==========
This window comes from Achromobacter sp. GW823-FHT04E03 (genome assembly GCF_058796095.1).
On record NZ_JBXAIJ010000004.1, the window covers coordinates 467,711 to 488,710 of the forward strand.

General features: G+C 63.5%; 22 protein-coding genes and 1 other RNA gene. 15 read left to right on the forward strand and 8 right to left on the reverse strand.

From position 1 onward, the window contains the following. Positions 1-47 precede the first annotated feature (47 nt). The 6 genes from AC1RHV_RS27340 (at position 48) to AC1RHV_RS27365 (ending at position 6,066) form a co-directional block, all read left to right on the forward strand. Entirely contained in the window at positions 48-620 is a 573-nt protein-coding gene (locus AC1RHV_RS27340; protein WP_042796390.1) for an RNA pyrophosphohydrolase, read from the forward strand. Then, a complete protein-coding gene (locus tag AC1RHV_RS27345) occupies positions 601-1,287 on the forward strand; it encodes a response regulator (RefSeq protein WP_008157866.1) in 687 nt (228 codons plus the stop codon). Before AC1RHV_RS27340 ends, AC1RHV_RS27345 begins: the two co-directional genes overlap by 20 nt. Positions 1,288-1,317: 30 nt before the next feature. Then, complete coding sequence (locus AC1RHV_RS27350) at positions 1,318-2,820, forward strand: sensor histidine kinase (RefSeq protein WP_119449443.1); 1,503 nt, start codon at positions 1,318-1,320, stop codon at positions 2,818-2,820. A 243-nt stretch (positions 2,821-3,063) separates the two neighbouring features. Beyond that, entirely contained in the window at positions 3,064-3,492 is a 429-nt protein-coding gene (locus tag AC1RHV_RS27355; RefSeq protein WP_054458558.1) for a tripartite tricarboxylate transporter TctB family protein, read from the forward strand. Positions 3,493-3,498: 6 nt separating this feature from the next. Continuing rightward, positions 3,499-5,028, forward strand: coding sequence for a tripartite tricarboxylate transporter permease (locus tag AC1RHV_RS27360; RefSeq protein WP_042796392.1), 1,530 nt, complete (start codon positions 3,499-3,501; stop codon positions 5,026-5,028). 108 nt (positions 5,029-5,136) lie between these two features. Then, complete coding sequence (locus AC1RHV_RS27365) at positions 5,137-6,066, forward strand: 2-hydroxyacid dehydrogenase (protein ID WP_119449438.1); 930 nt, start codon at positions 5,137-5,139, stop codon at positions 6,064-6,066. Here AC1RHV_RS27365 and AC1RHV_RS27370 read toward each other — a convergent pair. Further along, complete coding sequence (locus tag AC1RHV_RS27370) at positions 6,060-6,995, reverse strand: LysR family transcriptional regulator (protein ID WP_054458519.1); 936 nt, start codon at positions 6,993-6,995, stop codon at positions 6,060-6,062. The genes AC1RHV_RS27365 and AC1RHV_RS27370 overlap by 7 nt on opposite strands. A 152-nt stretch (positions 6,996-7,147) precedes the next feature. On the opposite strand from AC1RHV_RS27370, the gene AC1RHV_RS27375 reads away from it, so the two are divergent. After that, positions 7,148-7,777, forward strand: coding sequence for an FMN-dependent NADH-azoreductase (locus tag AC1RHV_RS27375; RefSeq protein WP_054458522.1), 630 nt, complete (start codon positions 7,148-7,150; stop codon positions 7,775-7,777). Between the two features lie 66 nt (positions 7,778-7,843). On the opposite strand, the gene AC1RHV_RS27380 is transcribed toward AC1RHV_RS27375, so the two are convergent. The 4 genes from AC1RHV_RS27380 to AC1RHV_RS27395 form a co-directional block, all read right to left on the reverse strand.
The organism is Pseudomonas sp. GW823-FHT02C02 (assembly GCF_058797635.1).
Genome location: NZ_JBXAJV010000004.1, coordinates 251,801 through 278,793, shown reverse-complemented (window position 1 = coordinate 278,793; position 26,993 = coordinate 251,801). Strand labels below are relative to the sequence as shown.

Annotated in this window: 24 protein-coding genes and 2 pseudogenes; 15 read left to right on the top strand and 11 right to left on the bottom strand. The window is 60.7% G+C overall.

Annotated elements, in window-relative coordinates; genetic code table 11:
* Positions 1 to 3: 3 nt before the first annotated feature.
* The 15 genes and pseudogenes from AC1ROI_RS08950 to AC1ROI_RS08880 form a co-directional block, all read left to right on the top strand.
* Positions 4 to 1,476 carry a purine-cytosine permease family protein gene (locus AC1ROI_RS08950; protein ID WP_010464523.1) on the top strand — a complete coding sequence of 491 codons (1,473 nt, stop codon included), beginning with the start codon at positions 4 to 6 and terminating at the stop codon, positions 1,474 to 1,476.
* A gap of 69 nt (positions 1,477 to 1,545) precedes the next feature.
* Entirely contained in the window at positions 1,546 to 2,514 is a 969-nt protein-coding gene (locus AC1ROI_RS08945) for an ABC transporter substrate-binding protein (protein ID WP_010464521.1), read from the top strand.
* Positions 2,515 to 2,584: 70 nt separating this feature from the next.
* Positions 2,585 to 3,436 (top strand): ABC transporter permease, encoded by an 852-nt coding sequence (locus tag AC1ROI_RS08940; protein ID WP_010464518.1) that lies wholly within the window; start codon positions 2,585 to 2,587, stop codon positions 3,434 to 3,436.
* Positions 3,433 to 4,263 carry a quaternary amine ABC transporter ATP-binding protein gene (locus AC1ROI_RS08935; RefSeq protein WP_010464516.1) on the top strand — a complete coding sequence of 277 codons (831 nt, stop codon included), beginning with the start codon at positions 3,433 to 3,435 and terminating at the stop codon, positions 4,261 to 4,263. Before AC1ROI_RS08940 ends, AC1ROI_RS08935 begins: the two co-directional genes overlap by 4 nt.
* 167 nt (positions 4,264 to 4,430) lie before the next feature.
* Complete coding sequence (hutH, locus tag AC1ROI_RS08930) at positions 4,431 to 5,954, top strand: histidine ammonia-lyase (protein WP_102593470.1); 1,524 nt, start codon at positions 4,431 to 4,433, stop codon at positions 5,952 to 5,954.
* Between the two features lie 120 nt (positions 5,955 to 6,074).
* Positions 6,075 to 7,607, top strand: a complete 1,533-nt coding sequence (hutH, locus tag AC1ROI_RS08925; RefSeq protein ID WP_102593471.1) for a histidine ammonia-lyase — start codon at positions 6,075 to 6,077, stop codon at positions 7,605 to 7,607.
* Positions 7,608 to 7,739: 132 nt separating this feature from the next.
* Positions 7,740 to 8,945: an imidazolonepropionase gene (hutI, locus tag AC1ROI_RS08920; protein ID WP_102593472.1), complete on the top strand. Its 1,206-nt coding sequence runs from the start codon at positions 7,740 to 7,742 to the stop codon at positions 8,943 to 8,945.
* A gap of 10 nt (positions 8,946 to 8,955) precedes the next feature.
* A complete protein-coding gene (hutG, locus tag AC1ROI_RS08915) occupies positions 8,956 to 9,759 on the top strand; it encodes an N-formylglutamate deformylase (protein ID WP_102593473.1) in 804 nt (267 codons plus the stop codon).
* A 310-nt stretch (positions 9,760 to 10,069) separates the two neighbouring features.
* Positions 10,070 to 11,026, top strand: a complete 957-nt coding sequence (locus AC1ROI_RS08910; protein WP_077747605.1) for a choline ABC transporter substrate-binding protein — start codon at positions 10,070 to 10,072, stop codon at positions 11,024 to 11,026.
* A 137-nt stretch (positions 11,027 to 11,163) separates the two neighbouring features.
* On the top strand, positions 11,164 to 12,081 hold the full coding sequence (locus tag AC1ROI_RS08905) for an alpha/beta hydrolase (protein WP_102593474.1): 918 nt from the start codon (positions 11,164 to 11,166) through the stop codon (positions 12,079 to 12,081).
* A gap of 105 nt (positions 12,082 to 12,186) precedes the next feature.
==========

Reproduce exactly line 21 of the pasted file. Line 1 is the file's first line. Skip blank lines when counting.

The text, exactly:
* Positions 7,608 to 7,739: 132 nt separating this feature from the next.